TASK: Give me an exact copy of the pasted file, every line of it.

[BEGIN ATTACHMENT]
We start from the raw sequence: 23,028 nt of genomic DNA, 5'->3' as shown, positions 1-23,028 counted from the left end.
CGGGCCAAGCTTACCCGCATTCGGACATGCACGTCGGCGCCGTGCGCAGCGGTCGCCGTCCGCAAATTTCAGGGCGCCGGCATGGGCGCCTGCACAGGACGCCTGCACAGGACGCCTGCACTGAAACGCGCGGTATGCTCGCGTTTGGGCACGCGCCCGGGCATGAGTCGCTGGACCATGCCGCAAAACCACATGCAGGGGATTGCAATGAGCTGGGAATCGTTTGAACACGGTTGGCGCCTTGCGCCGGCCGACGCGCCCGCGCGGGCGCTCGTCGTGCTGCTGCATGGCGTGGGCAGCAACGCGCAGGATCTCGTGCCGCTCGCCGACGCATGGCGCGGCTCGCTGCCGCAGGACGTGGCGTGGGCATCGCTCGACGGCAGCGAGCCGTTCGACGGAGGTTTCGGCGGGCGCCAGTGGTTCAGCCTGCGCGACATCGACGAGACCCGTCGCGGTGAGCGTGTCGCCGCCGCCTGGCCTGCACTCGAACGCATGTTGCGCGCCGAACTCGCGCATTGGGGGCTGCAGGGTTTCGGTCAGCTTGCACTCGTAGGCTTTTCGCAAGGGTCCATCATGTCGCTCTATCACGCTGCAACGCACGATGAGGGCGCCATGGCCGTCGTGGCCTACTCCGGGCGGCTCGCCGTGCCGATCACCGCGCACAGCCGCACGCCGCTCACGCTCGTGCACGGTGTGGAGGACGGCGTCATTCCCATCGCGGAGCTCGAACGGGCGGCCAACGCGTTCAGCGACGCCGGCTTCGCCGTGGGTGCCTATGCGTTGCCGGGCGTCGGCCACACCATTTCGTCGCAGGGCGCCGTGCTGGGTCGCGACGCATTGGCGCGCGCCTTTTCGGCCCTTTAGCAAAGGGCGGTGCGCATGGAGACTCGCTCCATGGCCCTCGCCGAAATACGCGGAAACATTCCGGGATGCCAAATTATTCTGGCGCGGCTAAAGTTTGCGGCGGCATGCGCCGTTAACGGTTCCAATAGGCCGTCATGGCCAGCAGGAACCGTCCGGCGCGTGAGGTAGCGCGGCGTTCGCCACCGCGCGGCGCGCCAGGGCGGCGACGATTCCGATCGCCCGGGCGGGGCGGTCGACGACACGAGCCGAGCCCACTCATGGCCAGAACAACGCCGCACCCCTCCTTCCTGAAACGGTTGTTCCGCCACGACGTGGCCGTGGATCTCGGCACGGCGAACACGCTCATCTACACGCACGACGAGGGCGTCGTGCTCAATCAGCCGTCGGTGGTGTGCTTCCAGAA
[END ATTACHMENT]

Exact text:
We start from the raw sequence: 23,028 nt of genomic DNA, 5'->3' as shown, positions 1-23,028 counted from the left end.
CGGGCCAAGCTTACCCGCATTCGGACATGCACGTCGGCGCCGTGCGCAGCGGTCGCCGTCCGCAAATTTCAGGGCGCCGGCATGGGCGCCTGCACAGGACGCCTGCACAGGACGCCTGCACTGAAACGCGCGGTATGCTCGCGTTTGGGCACGCGCCCGGGCATGAGTCGCTGGACCATGCCGCAAAACCACATGCAGGGGATTGCAATGAGCTGGGAATCGTTTGAACACGGTTGGCGCCTTGCGCCGGCCGACGCGCCCGCGCGGGCGCTCGTCGTGCTGCTGCATGGCGTGGGCAGCAACGCGCAGGATCTCGTGCCGCTCGCCGACGCATGGCGCGGCTCGCTGCCGCAGGACGTGGCGTGGGCATCGCTCGACGGCAGCGAGCCGTTCGACGGAGGTTTCGGCGGGCGCCAGTGGTTCAGCCTGCGCGACATCGACGAGACCCGTCGCGGTGAGCGTGTCGCCGCCGCCTGGCCTGCACTCGAACGCATGTTGCGCGCCGAACTCGCGCATTGGGGGCTGCAGGGTTTCGGTCAGCTTGCACTCGTAGGCTTTTCGCAAGGGTCCATCATGTCGCTCTATCACGCTGCAACGCACGATGAGGGCGCCATGGCCGTCGTGGCCTACTCCGGGCGGCTCGCCGTGCCGATCACCGCGCACAGCCGCACGCCGCTCACGCTCGTGCACGGTGTGGAGGACGGCGTCATTCCCATCGCGGAGCTCGAACGGGCGGCCAACGCGTTCAGCGACGCCGGCTTCGCCGTGGGTGCCTATGCGTTGCCGGGCGTCGGCCACACCATTTCGTCGCAGGGCGCCGTGCTGGGTCGCGACGCATTGGCGCGCGCCTTTTCGGCCCTTTAGCAAAGGGCGGTGCGCATGGAGACTCGCTCCATGGCCCTCGCCGAAATACGCGGAAACATTCCGGGATGCCAAATTATTCTGGCGCGGCTAAAGTTTGCGGCGGCATGCGCCGTTAACGGTTCCAATAGGCCGTCATGGCCAGCAGGAACCGTCCGGCGCGTGAGGTAGCGCGGCGTTCGCCACCGCGCGGCGCGCCAGGGCGGCGACGATTCCGATCGCCCGGGCGGGGCGGTCGACGACACGAGCCGAGCCCACTCATGGCCAGAACAACGCCGCACCCCTCCTTCCTGAAACGGTTGTTCCGCCACGACGTGGCCGTGGATCTCGGCACGGCGAACACGCTCATCTACACGCACGACGAGGGCGTCGTGCTCAATCAGCCGTCGGTGGTGTGCTTCCAGAA